From a reseller perspective, there are two main models. The larger corporate resellers, such as Commander, Data#3, Corporate Express, Leading Solutions, ASI and Dimension Data, who have all developed models to capture the SMB market. In addition to the increasing ubiquitous technology push, the increasing direct strategies of many Tier 1 vendors have forced the Tier 1 resellers to seek replacement business from the top end of the SMB market. But many are finding it difficult to run both a large corporate and SMB strategy within their overall business model and so have developed almost separate divisions or business units to manage their push into this market.

Commander’s model to establish franchises is one example. They are finding that vastly different financial models and metrics are required.

The second model is the smaller reseller, whose model is to dominate their regional area, whether it be Dubbo or Parramatta. They drive their business on local relationships and obtain ‘trusted advisor’ status for all things technology. This is especially the case in regional Australia, where economies of scale do not allow too much specialisation. These resellers require more support from distributors to ensure:

• They are treated as important resellers through a model that allows good communications and touch points for relationship development
• They have consistency of supply of a range of technologies from leading vendors
• They have access to competitive pricing and freight arrangements
• They establish credit facilities that supports business growth
• They have access to systems that reduce their costs, such as web based ordering, marketing and eCommerce tools
• They can access education and enablement sessions, either face to face or web based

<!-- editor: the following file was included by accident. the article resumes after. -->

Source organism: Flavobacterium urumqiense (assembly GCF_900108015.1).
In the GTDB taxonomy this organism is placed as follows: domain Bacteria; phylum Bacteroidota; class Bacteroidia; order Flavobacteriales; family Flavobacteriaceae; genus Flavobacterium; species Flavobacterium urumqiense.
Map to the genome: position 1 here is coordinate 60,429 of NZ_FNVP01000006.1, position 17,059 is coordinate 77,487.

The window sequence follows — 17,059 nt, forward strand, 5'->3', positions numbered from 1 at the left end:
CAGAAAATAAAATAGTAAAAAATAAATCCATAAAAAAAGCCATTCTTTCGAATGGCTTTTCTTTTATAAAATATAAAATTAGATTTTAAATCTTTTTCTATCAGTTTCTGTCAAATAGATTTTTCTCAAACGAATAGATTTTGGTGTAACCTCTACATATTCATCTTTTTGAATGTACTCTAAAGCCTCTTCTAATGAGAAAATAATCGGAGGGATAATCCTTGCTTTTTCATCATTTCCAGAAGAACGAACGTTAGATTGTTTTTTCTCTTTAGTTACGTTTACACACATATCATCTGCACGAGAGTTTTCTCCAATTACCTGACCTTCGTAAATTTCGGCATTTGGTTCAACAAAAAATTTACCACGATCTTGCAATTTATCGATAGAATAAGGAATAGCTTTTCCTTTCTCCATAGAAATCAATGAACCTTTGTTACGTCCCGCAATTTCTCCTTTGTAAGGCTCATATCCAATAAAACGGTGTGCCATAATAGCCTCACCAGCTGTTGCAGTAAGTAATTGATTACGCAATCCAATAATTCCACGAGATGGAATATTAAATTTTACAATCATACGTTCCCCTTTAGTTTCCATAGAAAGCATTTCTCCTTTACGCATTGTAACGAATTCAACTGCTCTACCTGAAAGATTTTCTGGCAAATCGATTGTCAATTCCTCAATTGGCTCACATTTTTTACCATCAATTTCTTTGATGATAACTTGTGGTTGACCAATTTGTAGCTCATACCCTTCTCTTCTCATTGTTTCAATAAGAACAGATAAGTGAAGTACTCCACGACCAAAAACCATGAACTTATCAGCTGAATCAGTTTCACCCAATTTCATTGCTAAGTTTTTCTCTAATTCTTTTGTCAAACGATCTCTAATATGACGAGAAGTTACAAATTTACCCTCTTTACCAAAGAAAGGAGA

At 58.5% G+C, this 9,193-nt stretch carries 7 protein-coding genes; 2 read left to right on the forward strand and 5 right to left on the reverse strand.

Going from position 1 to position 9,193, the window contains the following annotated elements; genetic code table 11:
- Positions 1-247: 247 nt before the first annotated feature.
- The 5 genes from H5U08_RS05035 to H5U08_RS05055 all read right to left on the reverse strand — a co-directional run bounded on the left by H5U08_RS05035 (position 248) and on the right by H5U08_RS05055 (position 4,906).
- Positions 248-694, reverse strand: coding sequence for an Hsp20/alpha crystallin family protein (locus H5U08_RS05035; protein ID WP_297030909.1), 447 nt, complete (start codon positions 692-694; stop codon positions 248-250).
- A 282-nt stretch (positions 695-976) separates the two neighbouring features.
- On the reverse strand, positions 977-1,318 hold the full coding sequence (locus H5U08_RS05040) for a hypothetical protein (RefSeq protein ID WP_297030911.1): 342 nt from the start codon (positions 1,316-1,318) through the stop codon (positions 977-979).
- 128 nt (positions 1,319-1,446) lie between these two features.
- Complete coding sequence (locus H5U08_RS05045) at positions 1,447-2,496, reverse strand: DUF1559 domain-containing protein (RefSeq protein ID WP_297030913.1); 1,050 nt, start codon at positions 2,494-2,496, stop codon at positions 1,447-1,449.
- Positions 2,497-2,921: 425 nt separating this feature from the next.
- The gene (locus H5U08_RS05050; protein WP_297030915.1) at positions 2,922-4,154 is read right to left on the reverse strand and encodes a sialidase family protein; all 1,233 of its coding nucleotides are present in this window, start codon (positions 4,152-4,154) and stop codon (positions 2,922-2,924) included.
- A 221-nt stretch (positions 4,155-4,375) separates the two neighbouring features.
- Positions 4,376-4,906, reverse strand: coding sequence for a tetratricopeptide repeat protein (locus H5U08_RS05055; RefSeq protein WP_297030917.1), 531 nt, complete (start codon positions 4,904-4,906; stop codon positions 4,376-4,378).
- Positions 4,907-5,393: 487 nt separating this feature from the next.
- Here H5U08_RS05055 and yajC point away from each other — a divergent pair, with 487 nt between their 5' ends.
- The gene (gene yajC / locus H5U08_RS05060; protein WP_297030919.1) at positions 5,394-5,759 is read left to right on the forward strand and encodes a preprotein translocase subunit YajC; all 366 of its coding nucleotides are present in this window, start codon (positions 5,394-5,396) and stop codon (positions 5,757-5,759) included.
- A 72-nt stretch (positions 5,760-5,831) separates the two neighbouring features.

• There is availability for the pre-sales technical support of technologies and products, especially around those that are more complex or leading edge

To gain both breath and depth into the SMB market Australia wide requires significant investment in both resources to gain a large enough ‘footprint’ and infrastructure to gain economies of scale. There has been considerable consolidation in the Australian reseller community over the past couple of years. While gaining access to government and corporate business has been the major motivator, the increased ‘footprint’ and economies of scale have allowed greater focus to be directed to SMBs.

Distributors have a significant role to play in the support of both these main reseller models and all their various iterations and permutations. To enable the channel to support the needs of Australia’s SMBs, the distributor must develop business models that provide economies of scale, leading edge enterprise level technologies, pre-sales services, and communication strategies that addresses and enhances relationships.

This is a real challenge in a country as dispersed as Australia, but with focus, investment and the right attitude it can be done.